Appleton's Cyclopedia of American Biography, edited by James
Grant Wilson, John Fiske and Stanley L. Klos. Six volumes, New York: D. Appleton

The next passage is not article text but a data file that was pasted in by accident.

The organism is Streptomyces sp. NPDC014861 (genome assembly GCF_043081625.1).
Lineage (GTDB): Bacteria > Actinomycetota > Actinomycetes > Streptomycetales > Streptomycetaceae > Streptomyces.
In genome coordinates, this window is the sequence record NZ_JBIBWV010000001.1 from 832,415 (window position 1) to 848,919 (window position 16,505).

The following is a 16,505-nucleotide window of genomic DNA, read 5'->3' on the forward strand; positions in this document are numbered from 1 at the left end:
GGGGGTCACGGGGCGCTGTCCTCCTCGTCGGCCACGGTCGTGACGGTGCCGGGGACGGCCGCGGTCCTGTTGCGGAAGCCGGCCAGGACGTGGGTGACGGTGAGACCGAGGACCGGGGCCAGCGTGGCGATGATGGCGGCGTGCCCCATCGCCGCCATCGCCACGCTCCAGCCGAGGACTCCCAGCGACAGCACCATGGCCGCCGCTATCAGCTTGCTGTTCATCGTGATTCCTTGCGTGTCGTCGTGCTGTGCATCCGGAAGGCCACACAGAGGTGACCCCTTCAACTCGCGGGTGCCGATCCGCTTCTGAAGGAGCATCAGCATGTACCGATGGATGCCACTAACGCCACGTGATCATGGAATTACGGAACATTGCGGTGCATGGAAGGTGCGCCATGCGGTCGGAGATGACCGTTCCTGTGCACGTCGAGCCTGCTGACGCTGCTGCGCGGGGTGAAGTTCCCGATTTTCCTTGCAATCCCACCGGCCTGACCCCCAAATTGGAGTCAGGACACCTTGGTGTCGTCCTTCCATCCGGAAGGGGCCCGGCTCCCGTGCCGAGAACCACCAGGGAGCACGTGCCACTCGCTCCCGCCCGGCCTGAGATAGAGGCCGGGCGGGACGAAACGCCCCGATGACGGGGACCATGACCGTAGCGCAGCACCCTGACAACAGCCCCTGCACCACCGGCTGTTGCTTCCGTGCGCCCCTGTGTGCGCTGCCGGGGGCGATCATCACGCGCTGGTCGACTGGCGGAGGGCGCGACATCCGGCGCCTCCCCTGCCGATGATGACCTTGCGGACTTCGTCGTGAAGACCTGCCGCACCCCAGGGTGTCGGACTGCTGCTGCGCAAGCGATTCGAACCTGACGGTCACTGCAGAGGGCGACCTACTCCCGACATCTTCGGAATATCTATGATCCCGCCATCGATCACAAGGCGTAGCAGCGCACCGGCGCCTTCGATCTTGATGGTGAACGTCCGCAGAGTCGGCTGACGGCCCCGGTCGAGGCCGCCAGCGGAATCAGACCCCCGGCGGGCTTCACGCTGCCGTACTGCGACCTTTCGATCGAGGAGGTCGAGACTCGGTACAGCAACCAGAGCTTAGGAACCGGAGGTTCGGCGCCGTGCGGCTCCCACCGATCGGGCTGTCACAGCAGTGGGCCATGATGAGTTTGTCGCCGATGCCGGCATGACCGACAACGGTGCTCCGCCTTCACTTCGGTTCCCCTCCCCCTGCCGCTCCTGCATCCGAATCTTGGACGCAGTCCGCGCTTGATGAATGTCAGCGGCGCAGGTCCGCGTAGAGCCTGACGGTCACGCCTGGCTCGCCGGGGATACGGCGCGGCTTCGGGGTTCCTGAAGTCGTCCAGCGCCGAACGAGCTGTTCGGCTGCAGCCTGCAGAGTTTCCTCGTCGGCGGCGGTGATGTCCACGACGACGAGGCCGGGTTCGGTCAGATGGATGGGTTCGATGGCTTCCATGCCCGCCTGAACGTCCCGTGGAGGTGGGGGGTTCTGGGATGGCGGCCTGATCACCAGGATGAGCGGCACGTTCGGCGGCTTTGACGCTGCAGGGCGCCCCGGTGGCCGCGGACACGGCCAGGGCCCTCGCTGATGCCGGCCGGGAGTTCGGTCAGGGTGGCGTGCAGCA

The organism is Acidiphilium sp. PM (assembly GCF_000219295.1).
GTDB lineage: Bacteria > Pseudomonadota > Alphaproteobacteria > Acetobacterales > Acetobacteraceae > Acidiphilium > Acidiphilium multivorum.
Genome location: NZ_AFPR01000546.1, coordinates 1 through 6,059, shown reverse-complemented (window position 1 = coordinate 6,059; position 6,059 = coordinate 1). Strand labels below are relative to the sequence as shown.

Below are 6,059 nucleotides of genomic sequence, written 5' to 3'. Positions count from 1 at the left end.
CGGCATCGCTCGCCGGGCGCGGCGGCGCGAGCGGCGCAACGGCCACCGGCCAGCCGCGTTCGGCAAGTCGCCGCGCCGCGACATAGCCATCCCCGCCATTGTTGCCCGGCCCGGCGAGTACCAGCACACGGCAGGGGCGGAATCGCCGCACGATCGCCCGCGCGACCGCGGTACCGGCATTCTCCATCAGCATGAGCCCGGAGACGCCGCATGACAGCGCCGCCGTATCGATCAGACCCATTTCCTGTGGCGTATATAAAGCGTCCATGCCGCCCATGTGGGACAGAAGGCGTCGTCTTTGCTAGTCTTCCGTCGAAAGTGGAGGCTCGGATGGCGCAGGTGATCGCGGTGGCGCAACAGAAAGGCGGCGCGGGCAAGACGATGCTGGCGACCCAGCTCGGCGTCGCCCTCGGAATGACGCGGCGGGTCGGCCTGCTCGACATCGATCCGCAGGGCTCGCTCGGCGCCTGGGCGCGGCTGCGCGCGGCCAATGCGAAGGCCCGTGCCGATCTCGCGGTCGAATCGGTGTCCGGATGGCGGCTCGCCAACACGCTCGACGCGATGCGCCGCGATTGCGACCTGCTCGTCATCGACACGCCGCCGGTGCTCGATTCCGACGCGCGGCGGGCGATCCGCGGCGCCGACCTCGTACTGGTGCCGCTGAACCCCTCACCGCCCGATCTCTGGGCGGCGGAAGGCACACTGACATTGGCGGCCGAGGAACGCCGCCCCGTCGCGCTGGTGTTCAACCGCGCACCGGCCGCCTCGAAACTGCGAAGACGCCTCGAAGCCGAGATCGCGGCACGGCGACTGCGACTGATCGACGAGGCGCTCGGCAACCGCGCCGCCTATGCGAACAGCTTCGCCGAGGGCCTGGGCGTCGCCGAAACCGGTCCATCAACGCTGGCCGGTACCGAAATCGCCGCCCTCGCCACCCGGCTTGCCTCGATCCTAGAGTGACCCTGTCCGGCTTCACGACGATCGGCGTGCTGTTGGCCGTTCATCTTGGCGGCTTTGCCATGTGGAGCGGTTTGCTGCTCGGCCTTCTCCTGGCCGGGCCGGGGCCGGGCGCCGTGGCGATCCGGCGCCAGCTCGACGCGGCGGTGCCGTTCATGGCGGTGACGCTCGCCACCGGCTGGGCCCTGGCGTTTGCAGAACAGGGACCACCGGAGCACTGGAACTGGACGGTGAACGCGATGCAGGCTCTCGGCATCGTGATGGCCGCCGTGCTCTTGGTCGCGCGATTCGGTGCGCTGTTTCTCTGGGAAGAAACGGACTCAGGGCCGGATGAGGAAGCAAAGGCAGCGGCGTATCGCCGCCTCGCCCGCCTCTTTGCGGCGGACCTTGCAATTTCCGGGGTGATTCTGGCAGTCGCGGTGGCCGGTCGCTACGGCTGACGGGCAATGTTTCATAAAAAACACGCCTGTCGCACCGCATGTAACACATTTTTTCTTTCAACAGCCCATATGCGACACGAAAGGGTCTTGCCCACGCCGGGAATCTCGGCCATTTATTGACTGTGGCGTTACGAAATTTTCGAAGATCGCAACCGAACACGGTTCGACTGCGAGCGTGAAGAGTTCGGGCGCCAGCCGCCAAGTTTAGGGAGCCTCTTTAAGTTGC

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KING, Horatio, postmaster-general, born in Paris, Oxford County, Maine, 21 June, 1811. His grandfather, George King, fought in the war of the Revolution. Horatio received a common school education, and at the age of eighteen entered the office of the Paris, Maine, " Jeffersonian," where he learned printing, afterward becoming owner and editor of the paper. In 1833 he moved it to Portland, where he published it until 1 January, 1838. In 1839 he went to Washington, D. C., having been appointed clerk in the post office department, and was gradually promoted. In 1854 he was appointed first assistant postmaster-general, and in January, 1861, while acting as postmaster-general, he was questioned by a member of congress from South Carolina with regard to the franking privilege. In his reply Mr. King was the first officially to deny the power of a state to separate from the Union. He was then appointed postmaster-general, serving from 12 February until 7 March, 1861. On retiring from office he remained in Washington during the civil war, serving on a board of commissioners to carry into execution the emancipation law in the District of Columbia. Since his retirement from office Mr. King has practised in Washington as an attorney before the executive department and international commissions. He was active in procuring the passage of three acts in 1874, 1879, and 1885 respectively, requiring the use of the official "penalty envelope," which has secured a large saving to the government. He also took an active part, in the work of completing the Washington monument, serving as secretary of the Monument society from 1881. Mr. King has been a frequent contributor to the press, and has published "An Oration before the Union Literary Society of Washington " (Washington, D. C., 1841), and "Sketches of Travel; or, Twelve Months in Europe" (1878). --His son, Horatio Collins, lawyer, born in Portland, Maine, 22 December, 1837, was graduated at Dickinson in 1858, studied law, and was admitted to the bar in New York city in 1861. He served in the armies of the Potomac and Shenandoah during the civil war from August, 1862, till October, 1865, when he resigned with the rank of brevet-colonel. He then practised law until 1870, when he became connected with the press. In 1883 he was appointed judge-advocate-general of New York. He is the author of " The Plymouth Silver Wedding" (New York, 1873); " The Brooklyn Congregational Council" (1876); "King's Guide to Regimental Courts-Martial" (1882); and edited "Proceedings of the Army of the Potomac" (1879-'87).
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